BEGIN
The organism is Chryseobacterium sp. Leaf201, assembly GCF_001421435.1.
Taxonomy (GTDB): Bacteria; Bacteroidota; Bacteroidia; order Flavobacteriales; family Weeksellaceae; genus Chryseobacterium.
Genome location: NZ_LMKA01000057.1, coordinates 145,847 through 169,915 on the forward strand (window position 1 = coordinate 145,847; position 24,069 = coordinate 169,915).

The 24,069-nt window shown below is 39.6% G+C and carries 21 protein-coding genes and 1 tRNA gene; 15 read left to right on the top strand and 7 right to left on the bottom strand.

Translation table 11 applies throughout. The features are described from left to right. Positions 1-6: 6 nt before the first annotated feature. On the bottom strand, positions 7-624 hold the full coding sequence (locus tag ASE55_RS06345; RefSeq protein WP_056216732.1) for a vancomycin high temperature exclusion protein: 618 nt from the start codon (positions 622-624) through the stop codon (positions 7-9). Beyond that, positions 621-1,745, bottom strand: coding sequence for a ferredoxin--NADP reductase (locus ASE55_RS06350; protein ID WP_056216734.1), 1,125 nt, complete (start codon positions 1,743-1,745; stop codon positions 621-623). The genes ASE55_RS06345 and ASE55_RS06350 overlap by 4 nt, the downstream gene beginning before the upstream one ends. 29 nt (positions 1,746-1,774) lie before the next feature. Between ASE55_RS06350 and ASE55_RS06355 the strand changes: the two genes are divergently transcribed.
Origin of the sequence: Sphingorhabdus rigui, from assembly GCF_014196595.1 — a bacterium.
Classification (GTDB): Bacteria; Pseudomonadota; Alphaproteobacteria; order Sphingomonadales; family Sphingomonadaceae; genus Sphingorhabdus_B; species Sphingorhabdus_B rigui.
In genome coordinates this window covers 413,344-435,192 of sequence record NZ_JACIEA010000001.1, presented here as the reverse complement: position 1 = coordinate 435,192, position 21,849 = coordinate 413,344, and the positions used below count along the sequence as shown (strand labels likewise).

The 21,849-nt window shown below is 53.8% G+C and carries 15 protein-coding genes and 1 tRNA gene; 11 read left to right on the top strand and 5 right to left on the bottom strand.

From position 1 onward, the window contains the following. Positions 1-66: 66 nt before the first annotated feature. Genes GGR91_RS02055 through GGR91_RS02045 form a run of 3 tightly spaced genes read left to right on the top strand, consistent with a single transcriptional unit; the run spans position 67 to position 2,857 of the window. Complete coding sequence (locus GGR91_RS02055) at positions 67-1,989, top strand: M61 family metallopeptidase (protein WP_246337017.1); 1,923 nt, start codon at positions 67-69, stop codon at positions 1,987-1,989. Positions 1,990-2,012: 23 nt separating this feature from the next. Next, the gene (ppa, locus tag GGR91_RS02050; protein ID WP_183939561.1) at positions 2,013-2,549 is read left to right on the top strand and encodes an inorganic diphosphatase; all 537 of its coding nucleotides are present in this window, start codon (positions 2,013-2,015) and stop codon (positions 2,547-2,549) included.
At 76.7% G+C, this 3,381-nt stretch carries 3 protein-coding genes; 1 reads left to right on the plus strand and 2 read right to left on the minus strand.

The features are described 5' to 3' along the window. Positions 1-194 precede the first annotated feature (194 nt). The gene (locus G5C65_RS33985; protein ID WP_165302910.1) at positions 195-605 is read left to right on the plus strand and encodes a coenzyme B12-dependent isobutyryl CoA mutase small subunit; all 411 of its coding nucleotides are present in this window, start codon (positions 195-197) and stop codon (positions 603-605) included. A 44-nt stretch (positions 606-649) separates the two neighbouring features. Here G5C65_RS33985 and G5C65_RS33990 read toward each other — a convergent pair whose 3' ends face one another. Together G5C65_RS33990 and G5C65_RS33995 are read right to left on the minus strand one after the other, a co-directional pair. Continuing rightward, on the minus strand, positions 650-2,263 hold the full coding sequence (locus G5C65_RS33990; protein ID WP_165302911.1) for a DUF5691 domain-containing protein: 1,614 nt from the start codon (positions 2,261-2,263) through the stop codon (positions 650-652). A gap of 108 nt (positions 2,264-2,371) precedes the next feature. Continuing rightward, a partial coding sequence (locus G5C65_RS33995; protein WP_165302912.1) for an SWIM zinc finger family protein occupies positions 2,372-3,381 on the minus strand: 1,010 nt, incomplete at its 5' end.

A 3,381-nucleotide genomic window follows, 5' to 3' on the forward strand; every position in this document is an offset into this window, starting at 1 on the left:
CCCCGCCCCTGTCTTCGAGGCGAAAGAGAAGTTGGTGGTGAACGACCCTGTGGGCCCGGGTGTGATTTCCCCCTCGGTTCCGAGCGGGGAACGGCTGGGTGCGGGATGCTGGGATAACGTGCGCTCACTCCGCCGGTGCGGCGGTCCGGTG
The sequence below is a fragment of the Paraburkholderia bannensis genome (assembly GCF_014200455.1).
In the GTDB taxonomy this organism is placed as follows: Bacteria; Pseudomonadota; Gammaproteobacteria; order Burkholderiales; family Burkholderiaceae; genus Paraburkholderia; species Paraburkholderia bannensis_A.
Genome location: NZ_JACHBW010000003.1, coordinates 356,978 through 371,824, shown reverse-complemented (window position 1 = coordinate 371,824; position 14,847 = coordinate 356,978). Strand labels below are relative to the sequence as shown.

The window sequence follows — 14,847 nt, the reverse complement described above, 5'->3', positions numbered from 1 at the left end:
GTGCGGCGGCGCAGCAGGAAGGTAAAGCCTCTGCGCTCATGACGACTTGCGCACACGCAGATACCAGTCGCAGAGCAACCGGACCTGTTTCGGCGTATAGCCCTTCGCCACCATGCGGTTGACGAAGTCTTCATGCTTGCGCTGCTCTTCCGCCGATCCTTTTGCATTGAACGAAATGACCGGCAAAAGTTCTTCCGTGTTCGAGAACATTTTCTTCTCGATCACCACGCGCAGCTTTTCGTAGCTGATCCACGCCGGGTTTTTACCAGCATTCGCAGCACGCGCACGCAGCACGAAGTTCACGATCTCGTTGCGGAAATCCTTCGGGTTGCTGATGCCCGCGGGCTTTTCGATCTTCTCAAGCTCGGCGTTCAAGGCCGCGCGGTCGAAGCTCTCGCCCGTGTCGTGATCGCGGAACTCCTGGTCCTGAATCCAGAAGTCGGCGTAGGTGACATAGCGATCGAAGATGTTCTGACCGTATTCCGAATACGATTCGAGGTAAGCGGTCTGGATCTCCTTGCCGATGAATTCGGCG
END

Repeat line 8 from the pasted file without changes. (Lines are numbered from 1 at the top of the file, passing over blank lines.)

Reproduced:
In genome coordinates this window covers 413,344-435,192 of sequence record NZ_JACIEA010000001.1, presented here as the reverse complement: position 1 = coordinate 435,192, position 21,849 = coordinate 413,344, and the positions used below count along the sequence as shown (strand labels likewise).